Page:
Bruce Berkowitz, whose $8 billion Fairholme Fund is suffering its second-worst year on record because of wrong-way bets on financial firms, may have lost $203 million today on Sears Holdings Corp., the third-largest investment of his flagship fund.
Sears, the retailer controlled by hedge-fund manager Edward Lampert, fell 27 percent after saying it will close as many as 120 stores because sales of consumer electronics declined in the holiday shopping period. Berkowitz’s funds owned 16.3 million shares, or 15 percent of the company, as of Sept. 30, data compiled by Bloomberg show.
Berkowitz, named Morningstar’s domestic stock manager of the decade in 2010 for returning an average of 13 percent over that period, is trailing 99 percent of peers this year after betting that financial stocks would rebound with the economy. Sears, based in Hoffman Estates, Illinois, has declined 55 percent since the start of the year.
“I just don’t see how we get hurt with Sears,” Berkowitz said in a May conference call with investors in his fund. “Maybe we make an awful lot of money, time will tell. So far I’ve been wrong.”
Tom Pinto, a spokesman for Berkowitz, didn’t respond to a message seeking comment.
At the end of 2010, Berkowitz’s firm, Miami-based Fairholme Capital Management LLC, owned 14.9 million shares of the retailer. In the first quarter of 2011 he added 1.4 million shares. Sears sold for an average of $80.53 a share in the quarter, according to data compiled by Bloomberg.
The company will record total non-cash charges of as much as $2.4 billion in the fourth quarter related to a valuation allowance and goodwill impairment. The shares fell $12.47, or 27 percent, to $33.38 in New York, the steepest drop since 2003.
Fairholme Fund owned 14.5 million Sears shares as of Aug. 31. It purchased the shares at an average cost of $79.81 each, according to a May 31 filing, which means that fund had a paper loss of about $672 million on the investment as of today if the size of the holding hasn’t changed.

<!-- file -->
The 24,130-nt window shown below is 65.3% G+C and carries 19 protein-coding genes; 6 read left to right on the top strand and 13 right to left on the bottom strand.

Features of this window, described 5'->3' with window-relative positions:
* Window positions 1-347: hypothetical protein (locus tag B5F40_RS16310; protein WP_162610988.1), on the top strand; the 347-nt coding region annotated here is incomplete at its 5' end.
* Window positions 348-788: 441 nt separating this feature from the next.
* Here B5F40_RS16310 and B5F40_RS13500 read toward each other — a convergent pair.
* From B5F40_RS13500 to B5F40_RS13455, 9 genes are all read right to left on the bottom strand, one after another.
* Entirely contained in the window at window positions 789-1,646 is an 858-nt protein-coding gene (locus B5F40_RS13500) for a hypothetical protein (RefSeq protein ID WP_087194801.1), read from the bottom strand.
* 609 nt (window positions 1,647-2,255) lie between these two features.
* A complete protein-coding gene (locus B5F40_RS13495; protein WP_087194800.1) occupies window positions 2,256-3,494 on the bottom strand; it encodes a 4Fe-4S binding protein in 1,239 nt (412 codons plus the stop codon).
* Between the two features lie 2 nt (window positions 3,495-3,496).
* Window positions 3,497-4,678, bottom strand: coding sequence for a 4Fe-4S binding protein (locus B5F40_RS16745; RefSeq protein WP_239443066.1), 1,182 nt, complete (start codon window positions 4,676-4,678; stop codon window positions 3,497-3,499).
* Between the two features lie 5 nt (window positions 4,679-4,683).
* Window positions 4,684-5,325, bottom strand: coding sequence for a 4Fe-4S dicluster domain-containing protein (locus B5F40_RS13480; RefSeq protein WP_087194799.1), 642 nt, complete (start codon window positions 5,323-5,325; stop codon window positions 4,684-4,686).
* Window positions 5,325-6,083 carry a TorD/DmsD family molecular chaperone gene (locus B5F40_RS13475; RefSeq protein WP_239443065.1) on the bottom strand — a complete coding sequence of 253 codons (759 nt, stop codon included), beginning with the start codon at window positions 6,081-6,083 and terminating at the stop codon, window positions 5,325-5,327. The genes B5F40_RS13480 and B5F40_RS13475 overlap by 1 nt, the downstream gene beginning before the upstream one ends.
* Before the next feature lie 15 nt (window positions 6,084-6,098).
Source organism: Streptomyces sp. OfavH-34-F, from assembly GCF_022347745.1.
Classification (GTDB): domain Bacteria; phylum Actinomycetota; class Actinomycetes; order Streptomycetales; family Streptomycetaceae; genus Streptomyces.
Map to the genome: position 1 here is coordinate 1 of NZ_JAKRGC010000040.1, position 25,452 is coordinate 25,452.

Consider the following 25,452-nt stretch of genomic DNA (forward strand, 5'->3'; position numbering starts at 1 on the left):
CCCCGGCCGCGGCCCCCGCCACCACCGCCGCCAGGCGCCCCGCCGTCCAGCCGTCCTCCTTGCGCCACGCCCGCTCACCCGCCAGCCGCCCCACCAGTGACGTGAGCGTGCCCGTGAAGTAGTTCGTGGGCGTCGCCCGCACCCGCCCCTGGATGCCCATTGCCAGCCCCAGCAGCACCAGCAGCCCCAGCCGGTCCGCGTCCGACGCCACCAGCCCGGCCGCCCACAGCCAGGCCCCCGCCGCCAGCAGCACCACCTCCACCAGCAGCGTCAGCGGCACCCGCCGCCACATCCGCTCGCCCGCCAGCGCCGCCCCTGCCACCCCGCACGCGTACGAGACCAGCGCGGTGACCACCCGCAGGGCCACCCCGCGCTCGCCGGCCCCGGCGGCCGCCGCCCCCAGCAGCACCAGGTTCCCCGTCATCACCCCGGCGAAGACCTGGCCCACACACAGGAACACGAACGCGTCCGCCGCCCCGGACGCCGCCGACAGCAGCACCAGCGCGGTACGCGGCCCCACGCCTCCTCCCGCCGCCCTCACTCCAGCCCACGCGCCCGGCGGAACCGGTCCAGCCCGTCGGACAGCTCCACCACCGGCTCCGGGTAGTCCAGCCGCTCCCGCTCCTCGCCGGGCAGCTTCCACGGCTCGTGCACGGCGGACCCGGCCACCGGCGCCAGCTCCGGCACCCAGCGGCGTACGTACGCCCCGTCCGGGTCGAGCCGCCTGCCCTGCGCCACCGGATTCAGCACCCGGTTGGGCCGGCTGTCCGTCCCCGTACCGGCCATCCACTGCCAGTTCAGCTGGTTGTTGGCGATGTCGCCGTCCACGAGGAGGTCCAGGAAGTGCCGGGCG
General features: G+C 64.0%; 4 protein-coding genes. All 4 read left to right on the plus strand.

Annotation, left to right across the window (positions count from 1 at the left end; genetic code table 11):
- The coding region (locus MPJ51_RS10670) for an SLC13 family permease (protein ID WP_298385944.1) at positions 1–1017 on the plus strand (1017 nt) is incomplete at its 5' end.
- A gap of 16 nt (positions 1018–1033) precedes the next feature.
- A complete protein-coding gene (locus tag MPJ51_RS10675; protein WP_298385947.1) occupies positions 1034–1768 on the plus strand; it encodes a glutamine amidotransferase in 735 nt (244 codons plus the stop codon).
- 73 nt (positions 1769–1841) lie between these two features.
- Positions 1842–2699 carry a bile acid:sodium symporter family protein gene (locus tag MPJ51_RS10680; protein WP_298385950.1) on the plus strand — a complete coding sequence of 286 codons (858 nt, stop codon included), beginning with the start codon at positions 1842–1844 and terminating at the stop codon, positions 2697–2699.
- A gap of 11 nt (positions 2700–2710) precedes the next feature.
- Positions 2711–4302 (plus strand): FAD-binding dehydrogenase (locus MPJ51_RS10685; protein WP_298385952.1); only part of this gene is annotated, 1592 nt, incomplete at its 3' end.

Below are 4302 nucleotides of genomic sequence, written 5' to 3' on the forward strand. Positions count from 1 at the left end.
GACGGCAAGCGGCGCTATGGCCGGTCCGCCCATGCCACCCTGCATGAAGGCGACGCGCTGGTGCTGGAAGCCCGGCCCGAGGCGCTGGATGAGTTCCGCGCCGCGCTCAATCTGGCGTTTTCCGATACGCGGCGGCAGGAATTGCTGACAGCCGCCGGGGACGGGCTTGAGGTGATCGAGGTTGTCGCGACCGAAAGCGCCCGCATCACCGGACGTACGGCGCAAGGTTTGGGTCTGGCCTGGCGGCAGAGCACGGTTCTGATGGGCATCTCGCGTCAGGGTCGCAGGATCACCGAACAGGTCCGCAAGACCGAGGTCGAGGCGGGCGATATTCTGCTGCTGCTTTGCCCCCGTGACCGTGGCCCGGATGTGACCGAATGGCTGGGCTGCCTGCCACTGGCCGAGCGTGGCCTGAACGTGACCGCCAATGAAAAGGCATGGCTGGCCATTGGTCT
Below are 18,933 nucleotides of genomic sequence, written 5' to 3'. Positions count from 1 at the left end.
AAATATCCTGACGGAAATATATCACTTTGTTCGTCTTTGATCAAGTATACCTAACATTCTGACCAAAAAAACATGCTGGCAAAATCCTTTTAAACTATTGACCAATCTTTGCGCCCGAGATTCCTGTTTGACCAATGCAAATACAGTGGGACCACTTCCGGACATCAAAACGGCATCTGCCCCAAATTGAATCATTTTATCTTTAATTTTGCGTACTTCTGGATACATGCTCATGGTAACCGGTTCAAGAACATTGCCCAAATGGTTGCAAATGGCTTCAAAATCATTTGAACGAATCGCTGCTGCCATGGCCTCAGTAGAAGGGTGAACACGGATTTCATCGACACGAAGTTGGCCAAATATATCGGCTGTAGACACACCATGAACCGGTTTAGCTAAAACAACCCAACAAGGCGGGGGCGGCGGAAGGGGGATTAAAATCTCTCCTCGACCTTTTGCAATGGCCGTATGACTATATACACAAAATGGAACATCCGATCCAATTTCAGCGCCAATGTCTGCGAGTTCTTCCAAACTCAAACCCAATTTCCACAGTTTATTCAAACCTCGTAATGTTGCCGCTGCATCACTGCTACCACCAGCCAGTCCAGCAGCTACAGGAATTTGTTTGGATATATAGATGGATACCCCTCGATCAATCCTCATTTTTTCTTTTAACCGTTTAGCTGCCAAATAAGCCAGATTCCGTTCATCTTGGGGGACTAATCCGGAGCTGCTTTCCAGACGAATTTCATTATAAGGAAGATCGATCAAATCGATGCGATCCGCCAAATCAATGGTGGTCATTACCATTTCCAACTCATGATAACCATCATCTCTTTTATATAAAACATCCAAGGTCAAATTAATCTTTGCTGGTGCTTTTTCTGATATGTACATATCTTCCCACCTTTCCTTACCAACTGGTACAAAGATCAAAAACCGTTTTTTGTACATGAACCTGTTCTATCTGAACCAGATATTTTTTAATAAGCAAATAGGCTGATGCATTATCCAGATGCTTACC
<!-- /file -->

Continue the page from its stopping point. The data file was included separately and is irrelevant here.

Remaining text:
The fund lost 29 percent this year through Dec. 23, its second-worst performance after a 30 percent decline in 2008. Berkowitz, 53, started the fund in 1999.
Fairholme Fund had 76 percent of its stock holdings in financial shares as of Aug. 31, including New York-based American International Group Inc. and Charlotte, North Carolina- based Bank of America Corp., Morningstar data show. Financial shares have declined about 18 percent this year, making them the worst-performing group in the Standard & Poor’s 500 Index.
Berkowitz has also been hurt by his investment in St. Joe Co., a Watersound, Florida, real estate firm. Berkowitz was elected chairman of the company in March after he criticized the previous management’s spending and corporate governance.
Fairholme owned 29 percent of St. Joe as of Oct. 1, Bloomberg data show, making the firm the largest shareholder. St. Joe shares have fallen 30 percent in 2011.
Investors pulled money from Fairholme Fund for nine consecutive months through November with net redemptions totaling more than $7 billion over that stretch, Morningstar data show.
Dan Teed, president of Wedgewood Investors Inc., dumped his holdings in Fairholme Fund several months ago.
“They were concentrated in areas we were not comfortable with,” Teed said today in a telephone interview from Erie, Pennsylvania. His firm manages more than $100 million.
Sears is the sixth-worst performer in the S&P this year, according to data compiled by Bloomberg. Bank of America, the fourth-worst performer, was Fairholme Fund’s fifth-largest holding as of Aug. 31.
Lampert, who along with his hedge fund owns 60 percent of Sears, has presided over 18 consecutive quarters of declining sales.
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